13th March 2017
Another – very useful – detailed analysis of the Singaporean bureaucracy
Continuing from here. The following article shows how the Singapore bureaucracy is based on some of the word’s best economic principles of performance and accountability (In comparison, IAS and Indian systems are based on the worst).
Download PDF: Milestone programs for the administrative service in the Singapore Public Service James Low
In line with meritocratic principles, entrance into the apex of the Administrative Service is based on qualifications and is highly stringent. AOs are typically scouted from among the best and brightest of 18-year-old high school leavers. Those who excel academically and exhibit leadership abilities are offered Singaporean Government scholarships sponsoring their tertiary studies in prestigious overseas universities. On graduation, these ‘scholars’ are required to serve in the public service, typically in the Management Associates Program, in stints of three to four years at one or two government agencies (SAS n.d.(b)). If performance at these junior policy positions is deemed ‘outstanding’, they are then absorbed into the Administrative Service. AOs who do not perform to expectation during their probation of one to two years can choose other schemes of service in the public service. Entrance into the Administrative Service, in other words, is not direct and involves a highly rigorous process.
On confirmation of their appointment by the Public Service Commission, AOs are held to demanding standards as these generalists are rotated across the public service. Each posting spans two to three years to expose them ‘to a broad spectrum of policy work and acquire knowledge, experience and expertise in government administration, economic, security and social fields’ (Teo 2001). Regular postings are also meant to evaluate them in different job contexts for their suitability for promotion to senior positions. These postings and promotions are decided by the Special Personnel Board of senior permanent secretaries, whose standards are exacting. AOs who meet the standards after two to three postings are promoted to the SR9 grade as directors heading departments, typically at age 32 (Teo 2007; PSD 2010). The SR9 grade’s S$365,000 (A$357,000) annual remuneration illustrates the policy of high pay to attract and retain talent. In comparison, the MX9 grade director in the general public service receives no more than S$264,000 (A$258, 000).7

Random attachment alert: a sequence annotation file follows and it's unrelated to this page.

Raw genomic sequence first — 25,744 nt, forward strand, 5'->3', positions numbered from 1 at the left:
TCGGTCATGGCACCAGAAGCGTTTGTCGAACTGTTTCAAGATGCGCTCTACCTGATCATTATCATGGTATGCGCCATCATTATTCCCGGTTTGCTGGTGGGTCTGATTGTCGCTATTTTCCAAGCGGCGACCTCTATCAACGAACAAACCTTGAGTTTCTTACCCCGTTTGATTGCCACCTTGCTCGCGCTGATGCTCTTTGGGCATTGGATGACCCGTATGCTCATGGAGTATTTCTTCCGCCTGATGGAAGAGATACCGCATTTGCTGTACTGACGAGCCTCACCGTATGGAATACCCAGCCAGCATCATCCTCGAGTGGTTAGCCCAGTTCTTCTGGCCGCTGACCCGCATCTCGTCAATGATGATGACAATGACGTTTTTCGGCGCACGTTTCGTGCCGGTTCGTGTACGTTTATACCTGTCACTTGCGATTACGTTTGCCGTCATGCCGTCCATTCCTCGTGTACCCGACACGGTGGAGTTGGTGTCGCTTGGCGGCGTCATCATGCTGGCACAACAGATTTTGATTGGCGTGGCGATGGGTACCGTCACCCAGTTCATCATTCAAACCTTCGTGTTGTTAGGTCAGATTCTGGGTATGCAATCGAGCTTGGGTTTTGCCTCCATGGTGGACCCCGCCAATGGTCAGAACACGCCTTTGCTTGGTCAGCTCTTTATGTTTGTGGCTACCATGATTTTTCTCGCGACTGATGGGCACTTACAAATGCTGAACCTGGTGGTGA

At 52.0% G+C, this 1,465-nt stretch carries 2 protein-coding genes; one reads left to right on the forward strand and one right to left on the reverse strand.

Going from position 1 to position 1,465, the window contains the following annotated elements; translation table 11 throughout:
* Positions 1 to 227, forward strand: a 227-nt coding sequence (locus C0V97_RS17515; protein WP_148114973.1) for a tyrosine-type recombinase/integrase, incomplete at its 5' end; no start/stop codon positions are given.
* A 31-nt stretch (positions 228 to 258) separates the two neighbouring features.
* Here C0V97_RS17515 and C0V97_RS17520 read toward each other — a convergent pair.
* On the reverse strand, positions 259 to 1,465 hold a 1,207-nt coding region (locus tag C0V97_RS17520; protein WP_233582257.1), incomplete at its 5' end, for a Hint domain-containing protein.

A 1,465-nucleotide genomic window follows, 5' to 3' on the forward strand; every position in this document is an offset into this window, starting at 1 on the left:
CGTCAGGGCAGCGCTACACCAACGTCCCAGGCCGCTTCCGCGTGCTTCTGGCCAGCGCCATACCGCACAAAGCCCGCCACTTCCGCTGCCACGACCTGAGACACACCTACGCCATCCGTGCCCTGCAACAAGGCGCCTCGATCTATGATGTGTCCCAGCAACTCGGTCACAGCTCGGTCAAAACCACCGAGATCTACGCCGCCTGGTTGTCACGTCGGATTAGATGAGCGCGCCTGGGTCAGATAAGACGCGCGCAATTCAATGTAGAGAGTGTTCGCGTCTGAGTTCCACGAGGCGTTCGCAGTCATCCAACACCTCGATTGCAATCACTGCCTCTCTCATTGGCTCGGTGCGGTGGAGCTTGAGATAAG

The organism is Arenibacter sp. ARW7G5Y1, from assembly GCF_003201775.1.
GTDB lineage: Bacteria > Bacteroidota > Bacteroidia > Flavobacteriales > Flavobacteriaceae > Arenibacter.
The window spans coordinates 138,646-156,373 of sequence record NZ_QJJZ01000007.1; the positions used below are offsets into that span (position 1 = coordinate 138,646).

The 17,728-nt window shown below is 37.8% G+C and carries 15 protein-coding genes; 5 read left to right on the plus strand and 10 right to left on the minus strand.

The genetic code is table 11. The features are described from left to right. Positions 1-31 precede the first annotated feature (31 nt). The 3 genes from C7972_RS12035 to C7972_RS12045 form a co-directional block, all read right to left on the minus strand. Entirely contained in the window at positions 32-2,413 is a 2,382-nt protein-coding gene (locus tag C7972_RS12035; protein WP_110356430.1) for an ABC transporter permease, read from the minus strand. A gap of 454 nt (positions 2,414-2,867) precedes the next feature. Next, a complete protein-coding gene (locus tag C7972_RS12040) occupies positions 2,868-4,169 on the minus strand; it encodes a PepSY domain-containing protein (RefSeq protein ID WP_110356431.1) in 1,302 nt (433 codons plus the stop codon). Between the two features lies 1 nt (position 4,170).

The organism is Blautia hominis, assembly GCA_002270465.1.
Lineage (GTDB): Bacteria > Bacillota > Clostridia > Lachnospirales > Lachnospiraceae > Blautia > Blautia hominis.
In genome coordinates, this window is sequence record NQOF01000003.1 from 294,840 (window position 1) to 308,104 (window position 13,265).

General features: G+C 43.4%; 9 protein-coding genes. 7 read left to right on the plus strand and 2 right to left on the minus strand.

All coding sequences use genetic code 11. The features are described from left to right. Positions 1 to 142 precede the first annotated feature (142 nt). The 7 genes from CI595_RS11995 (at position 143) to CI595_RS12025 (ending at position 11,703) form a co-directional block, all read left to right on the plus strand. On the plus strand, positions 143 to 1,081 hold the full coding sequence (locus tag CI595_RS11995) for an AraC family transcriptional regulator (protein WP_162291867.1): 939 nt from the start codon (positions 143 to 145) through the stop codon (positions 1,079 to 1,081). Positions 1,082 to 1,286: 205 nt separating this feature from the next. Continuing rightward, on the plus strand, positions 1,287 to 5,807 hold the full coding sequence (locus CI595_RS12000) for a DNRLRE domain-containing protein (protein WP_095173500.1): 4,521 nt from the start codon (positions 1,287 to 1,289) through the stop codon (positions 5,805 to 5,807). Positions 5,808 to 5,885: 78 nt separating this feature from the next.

While there are no official data on MX9 salaries, the monthly salary at the midpoint of AOs with potential for higher leadership positions after two to three directorships are promoted into Public Sector Leadership—that is, chief executives of statutory boards and deputy and permanent secretaries of ministries.
note: MX9 grade was revealed as S$13,750 (A$13,400). Assuming the typical 13-month payment and three months’ performance bonus, the annual salary of the mid-scale MX9 officer is S$220,000 (A$215,000) (Teo 2012). Internet discussions listed the MX9 monthly salary range from $10,580 to $16,540 (A$10,300 to A$16,200) and typical bonuses as four months (Salary Singapore 2011).